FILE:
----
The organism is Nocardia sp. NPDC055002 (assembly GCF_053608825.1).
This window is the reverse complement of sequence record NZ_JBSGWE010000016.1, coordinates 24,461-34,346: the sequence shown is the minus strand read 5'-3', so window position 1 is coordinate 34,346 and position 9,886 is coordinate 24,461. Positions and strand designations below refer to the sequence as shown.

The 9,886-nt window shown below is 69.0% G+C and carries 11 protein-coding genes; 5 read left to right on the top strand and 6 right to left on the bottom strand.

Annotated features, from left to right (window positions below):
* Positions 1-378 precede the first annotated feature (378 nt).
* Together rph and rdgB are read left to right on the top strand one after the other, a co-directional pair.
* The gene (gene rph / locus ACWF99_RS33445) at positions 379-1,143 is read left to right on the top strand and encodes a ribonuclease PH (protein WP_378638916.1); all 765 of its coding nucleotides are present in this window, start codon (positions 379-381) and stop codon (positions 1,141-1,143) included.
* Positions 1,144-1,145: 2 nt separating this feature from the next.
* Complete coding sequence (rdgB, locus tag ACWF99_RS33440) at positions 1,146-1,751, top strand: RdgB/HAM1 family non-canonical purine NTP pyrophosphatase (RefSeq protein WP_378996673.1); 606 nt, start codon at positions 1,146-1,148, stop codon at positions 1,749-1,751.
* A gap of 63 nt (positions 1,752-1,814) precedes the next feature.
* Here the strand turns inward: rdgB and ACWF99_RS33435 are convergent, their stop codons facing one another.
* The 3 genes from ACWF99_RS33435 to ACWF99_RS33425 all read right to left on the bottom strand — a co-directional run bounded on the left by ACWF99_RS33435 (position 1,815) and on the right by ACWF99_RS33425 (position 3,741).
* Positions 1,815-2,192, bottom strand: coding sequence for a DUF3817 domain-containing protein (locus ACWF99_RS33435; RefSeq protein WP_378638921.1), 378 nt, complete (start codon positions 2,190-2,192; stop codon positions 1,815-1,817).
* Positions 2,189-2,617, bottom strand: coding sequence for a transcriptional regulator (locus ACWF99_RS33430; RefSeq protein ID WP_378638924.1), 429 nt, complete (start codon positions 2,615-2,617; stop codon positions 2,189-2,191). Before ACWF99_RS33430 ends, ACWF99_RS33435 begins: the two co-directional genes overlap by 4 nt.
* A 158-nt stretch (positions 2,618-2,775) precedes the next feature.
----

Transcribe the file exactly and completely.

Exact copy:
The organism is Nocardia sp. NPDC055002 (assembly GCF_053608825.1).
This window is the reverse complement of sequence record NZ_JBSGWE010000016.1, coordinates 24,461-34,346: the sequence shown is the minus strand read 5'-3', so window position 1 is coordinate 34,346 and position 9,886 is coordinate 24,461. Positions and strand designations below refer to the sequence as shown.

The 9,886-nt window shown below is 69.0% G+C and carries 11 protein-coding genes; 5 read left to right on the top strand and 6 right to left on the bottom strand.

Annotated features, from left to right (window positions below):
* Positions 1-378 precede the first annotated feature (378 nt).
* Together rph and rdgB are read left to right on the top strand one after the other, a co-directional pair.
* The gene (gene rph / locus ACWF99_RS33445) at positions 379-1,143 is read left to right on the top strand and encodes a ribonuclease PH (protein WP_378638916.1); all 765 of its coding nucleotides are present in this window, start codon (positions 379-381) and stop codon (positions 1,141-1,143) included.
* Positions 1,144-1,145: 2 nt separating this feature from the next.
* Complete coding sequence (rdgB, locus tag ACWF99_RS33440) at positions 1,146-1,751, top strand: RdgB/HAM1 family non-canonical purine NTP pyrophosphatase (RefSeq protein WP_378996673.1); 606 nt, start codon at positions 1,146-1,148, stop codon at positions 1,749-1,751.
* A gap of 63 nt (positions 1,752-1,814) precedes the next feature.
* Here the strand turns inward: rdgB and ACWF99_RS33435 are convergent, their stop codons facing one another.
* The 3 genes from ACWF99_RS33435 to ACWF99_RS33425 all read right to left on the bottom strand — a co-directional run bounded on the left by ACWF99_RS33435 (position 1,815) and on the right by ACWF99_RS33425 (position 3,741).
* Positions 1,815-2,192, bottom strand: coding sequence for a DUF3817 domain-containing protein (locus ACWF99_RS33435; RefSeq protein WP_378638921.1), 378 nt, complete (start codon positions 2,190-2,192; stop codon positions 1,815-1,817).
* Positions 2,189-2,617, bottom strand: coding sequence for a transcriptional regulator (locus ACWF99_RS33430; RefSeq protein ID WP_378638924.1), 429 nt, complete (start codon positions 2,615-2,617; stop codon positions 2,189-2,191). Before ACWF99_RS33430 ends, ACWF99_RS33435 begins: the two co-directional genes overlap by 4 nt.
* A 158-nt stretch (positions 2,618-2,775) precedes the next feature.